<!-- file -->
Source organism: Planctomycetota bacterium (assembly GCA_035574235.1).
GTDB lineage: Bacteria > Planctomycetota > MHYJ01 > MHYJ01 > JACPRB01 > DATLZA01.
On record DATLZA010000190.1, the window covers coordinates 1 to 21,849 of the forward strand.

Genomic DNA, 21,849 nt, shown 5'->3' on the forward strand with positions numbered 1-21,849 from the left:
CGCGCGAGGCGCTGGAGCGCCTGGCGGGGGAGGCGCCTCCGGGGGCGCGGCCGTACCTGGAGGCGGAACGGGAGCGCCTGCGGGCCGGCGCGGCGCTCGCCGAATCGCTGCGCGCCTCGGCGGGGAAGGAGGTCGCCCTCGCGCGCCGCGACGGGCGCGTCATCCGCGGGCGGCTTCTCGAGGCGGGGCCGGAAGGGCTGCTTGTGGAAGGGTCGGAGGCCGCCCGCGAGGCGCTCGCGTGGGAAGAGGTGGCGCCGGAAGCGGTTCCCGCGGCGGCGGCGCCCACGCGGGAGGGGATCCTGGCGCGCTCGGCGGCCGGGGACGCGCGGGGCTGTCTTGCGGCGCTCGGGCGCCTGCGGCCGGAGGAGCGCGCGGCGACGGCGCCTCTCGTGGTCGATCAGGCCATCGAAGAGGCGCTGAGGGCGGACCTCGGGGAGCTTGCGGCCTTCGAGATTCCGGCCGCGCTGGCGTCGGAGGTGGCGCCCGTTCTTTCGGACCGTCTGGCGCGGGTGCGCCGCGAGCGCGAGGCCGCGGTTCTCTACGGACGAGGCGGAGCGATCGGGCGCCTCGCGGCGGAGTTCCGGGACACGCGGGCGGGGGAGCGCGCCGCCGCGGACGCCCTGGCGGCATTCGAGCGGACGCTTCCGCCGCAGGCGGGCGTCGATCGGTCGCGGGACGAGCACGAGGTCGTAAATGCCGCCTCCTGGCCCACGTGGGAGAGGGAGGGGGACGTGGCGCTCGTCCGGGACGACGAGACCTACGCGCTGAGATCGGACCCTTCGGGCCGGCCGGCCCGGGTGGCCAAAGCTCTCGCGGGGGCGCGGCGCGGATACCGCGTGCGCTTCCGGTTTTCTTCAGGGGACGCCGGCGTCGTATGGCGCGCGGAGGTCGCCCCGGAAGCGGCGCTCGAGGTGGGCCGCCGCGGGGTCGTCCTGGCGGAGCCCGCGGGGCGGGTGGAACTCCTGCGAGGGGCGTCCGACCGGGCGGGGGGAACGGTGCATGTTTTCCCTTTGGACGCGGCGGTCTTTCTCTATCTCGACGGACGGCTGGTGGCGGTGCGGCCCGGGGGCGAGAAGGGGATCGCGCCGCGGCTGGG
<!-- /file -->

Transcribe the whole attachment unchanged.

Source organism: Planctomycetota bacterium (assembly GCA_035574235.1).
GTDB lineage: Bacteria > Planctomycetota > MHYJ01 > MHYJ01 > JACPRB01 > DATLZA01.
On record DATLZA010000190.1, the window covers coordinates 1 to 21,849 of the forward strand.

Genomic DNA, 21,849 nt, shown 5'->3' on the forward strand with positions numbered 1-21,849 from the left:
CGCGCGAGGCGCTGGAGCGCCTGGCGGGGGAGGCGCCTCCGGGGGCGCGGCCGTACCTGGAGGCGGAACGGGAGCGCCTGCGGGCCGGCGCGGCGCTCGCCGAATCGCTGCGCGCCTCGGCGGGGAAGGAGGTCGCCCTCGCGCGCCGCGACGGGCGCGTCATCCGCGGGCGGCTTCTCGAGGCGGGGCCGGAAGGGCTGCTTGTGGAAGGGTCGGAGGCCGCCCGCGAGGCGCTCGCGTGGGAAGAGGTGGCGCCGGAAGCGGTTCCCGCGGCGGCGGCGCCCACGCGGGAGGGGATCCTGGCGCGCTCGGCGGCCGGGGACGCGCGGGGCTGTCTTGCGGCGCTCGGGCGCCTGCGGCCGGAGGAGCGCGCGGCGACGGCGCCTCTCGTGGTCGATCAGGCCATCGAAGAGGCGCTGAGGGCGGACCTCGGGGAGCTTGCGGCCTTCGAGATTCCGGCCGCGCTGGCGTCGGAGGTGGCGCCCGTTCTTTCGGACCGTCTGGCGCGGGTGCGCCGCGAGCGCGAGGCCGCGGTTCTCTACGGACGAGGCGGAGCGATCGGGCGCCTCGCGGCGGAGTTCCGGGACACGCGGGCGGGGGAGCGCGCCGCCGCGGACGCCCTGGCGGCATTCGAGCGGACGCTTCCGCCGCAGGCGGGCGTCGATCGGTCGCGGGACGAGCACGAGGTCGTAAATGCCGCCTCCTGGCCCACGTGGGAGAGGGAGGGGGACGTGGCGCTCGTCCGGGACGACGAGACCTACGCGCTGAGATCGGACCCTTCGGGCCGGCCGGCCCGGGTGGCCAAAGCTCTCGCGGGGGCGCGGCGCGGATACCGCGTGCGCTTCCGGTTTTCTTCAGGGGACGCCGGCGTCGTATGGCGCGCGGAGGTCGCCCCGGAAGCGGCGCTCGAGGTGGGCCGCCGCGGGGTCGTCCTGGCGGAGCCCGCGGGGCGGGTGGAACTCCTGCGAGGGGCGTCCGACCGGGCGGGGGGAACGGTGCATGTTTTCCCTTTGGACGCGGCGGTCTTTCTCTATCTCGACGGACGGCTGGTGGCGGTGCGGCCCGGGGGCGAGAAGGGGATCGCGCCGCGGCTGGG